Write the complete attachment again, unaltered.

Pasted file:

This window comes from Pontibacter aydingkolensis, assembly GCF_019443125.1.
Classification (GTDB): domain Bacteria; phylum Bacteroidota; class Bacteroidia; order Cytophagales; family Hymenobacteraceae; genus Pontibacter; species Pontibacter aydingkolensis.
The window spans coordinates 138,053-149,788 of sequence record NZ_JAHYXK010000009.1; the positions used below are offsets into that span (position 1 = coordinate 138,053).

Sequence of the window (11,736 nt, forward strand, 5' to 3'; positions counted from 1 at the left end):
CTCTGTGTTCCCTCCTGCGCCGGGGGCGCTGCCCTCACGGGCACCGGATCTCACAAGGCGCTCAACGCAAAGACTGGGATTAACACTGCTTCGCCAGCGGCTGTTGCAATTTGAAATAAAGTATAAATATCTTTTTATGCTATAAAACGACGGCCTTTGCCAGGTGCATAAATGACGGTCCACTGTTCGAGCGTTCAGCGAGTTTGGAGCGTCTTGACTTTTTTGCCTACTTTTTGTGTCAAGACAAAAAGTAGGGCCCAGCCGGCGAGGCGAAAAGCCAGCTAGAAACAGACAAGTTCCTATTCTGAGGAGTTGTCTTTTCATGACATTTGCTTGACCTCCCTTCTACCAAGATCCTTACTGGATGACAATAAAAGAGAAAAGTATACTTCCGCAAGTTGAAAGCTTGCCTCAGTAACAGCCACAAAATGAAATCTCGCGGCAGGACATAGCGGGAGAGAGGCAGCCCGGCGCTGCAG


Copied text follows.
This window comes from Pontibacter aydingkolensis, assembly GCF_019443125.1.
Classification (GTDB): domain Bacteria; phylum Bacteroidota; class Bacteroidia; order Cytophagales; family Hymenobacteraceae; genus Pontibacter; species Pontibacter aydingkolensis.
The window spans coordinates 138,053-149,788 of sequence record NZ_JAHYXK010000009.1; the positions used below are offsets into that span (position 1 = coordinate 138,053).

Sequence of the window (11,736 nt, forward strand, 5' to 3'; positions counted from 1 at the left end):
CTCTGTGTTCCCTCCTGCGCCGGGGGCGCTGCCCTCACGGGCACCGGATCTCACAAGGCGCTCAACGCAAAGACTGGGATTAACACTGCTTCGCCAGCGGCTGTTGCAATTTGAAATAAAGTATAAATATCTTTTTATGCTATAAAACGACGGCCTTTGCCAGGTGCATAAATGACGGTCCACTGTTCGAGCGTTCAGCGAGTTTGGAGCGTCTTGACTTTTTTGCCTACTTTTTGTGTCAAGACAAAAAGTAGGGCCCAGCCGGCGAGGCGAAAAGCCAGCTAGAAACAGACAAGTTCCTATTCTGAGGAGTTGTCTTTTCATGACATTTGCTTGACCTCCCTTCTACCAAGATCCTTACTGGATGACAATAAAAGAGAAAAGTATACTTCCGCAAGTTGAAAGCTTGCCTCAGTAACAGCCACAAAATGAAATCTCGCGGCAGGACATAGCGGGAGAGAGGCAGCCCGGCGCTGCAG